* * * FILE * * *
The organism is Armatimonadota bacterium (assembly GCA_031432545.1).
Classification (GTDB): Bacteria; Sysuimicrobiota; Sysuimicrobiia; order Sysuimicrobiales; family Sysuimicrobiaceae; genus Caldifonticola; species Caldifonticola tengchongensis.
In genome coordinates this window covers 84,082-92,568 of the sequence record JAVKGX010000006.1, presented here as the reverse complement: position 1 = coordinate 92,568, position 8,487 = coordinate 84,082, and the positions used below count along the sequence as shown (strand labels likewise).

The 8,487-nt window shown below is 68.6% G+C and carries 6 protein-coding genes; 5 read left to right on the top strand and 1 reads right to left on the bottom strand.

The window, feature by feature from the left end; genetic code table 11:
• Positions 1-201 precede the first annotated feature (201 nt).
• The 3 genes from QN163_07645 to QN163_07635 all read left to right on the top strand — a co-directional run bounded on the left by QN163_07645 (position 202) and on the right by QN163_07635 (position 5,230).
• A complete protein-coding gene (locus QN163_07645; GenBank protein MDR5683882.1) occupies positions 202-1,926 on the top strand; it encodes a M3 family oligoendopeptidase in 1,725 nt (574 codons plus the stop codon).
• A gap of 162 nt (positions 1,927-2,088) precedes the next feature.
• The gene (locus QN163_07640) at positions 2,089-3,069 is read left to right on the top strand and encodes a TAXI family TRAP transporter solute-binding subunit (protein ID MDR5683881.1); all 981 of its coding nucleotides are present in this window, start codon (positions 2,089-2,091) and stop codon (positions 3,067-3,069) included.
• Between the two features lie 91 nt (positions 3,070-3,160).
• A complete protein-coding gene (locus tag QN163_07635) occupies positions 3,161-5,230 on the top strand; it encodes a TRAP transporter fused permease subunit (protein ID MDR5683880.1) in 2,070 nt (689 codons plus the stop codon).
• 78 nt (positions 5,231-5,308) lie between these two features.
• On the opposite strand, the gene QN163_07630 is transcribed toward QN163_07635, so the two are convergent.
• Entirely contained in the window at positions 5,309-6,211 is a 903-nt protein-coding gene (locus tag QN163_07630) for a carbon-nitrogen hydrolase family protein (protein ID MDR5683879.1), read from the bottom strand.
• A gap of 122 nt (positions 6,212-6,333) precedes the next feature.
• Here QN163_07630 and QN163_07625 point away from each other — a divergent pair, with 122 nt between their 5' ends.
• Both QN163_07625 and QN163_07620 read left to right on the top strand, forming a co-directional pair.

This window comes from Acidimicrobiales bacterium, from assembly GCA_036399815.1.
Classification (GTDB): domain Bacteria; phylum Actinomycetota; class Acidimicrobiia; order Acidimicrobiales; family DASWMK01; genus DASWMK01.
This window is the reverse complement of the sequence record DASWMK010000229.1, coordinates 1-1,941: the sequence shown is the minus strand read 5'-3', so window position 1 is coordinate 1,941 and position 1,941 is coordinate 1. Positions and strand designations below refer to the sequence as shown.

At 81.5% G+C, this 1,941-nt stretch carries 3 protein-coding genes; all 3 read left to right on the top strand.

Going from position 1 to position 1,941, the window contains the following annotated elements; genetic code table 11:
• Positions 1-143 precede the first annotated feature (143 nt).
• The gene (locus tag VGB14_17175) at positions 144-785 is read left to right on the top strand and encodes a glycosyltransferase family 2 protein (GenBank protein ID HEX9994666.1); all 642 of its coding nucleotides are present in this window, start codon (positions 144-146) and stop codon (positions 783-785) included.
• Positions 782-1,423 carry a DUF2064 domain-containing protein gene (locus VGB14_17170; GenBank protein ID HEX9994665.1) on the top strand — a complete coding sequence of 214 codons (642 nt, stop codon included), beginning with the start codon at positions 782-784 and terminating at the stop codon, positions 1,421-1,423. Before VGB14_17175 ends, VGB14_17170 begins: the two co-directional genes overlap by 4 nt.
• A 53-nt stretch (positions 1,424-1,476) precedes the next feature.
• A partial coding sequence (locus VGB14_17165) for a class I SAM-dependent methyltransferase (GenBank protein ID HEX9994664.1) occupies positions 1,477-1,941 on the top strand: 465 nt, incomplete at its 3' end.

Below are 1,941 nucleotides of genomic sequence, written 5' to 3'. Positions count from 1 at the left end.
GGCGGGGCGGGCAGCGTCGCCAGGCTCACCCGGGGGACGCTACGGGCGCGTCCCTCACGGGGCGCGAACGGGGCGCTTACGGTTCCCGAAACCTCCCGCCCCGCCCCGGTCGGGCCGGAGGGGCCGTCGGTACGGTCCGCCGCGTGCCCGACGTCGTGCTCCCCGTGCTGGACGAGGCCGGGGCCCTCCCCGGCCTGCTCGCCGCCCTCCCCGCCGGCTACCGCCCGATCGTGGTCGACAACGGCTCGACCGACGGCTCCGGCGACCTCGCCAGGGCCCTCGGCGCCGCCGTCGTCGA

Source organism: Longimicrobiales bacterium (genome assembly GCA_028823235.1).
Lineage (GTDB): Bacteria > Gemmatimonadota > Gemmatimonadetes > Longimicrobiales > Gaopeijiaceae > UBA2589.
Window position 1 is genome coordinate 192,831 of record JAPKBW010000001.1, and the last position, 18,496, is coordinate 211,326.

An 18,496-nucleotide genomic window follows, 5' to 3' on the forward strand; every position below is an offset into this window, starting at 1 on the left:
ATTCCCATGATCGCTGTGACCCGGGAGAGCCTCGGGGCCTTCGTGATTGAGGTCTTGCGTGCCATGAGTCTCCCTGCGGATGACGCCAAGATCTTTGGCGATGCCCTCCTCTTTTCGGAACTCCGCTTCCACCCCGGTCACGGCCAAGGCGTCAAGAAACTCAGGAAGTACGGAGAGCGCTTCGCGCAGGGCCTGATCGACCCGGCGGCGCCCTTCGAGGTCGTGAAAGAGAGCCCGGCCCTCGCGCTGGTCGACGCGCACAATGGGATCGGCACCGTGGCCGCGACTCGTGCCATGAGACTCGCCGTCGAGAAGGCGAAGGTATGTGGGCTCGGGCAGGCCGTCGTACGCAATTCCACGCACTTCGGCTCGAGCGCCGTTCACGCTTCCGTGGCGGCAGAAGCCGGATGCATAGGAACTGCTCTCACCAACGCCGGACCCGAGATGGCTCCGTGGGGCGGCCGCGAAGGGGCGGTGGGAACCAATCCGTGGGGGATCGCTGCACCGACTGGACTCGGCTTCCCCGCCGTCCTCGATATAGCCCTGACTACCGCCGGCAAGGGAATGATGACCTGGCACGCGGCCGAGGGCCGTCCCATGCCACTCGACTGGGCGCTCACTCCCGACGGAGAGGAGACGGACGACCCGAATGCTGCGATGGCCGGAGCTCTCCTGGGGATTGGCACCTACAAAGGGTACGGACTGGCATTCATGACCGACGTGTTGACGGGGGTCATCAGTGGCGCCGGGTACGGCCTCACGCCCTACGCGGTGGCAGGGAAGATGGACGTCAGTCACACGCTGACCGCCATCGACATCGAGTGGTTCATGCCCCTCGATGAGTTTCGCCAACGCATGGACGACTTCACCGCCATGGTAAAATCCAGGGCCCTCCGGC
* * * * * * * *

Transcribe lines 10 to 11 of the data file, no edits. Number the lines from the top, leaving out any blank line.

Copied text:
• The gene (locus QN163_07640) at positions 2,089-3,069 is read left to right on the top strand and encodes a TAXI family TRAP transporter solute-binding subunit (protein ID MDR5683881.1); all 981 of its coding nucleotides are present in this window, start codon (positions 2,089-2,091) and stop codon (positions 3,067-3,069) included.
• Between the two features lie 91 nt (positions 3,070-3,160).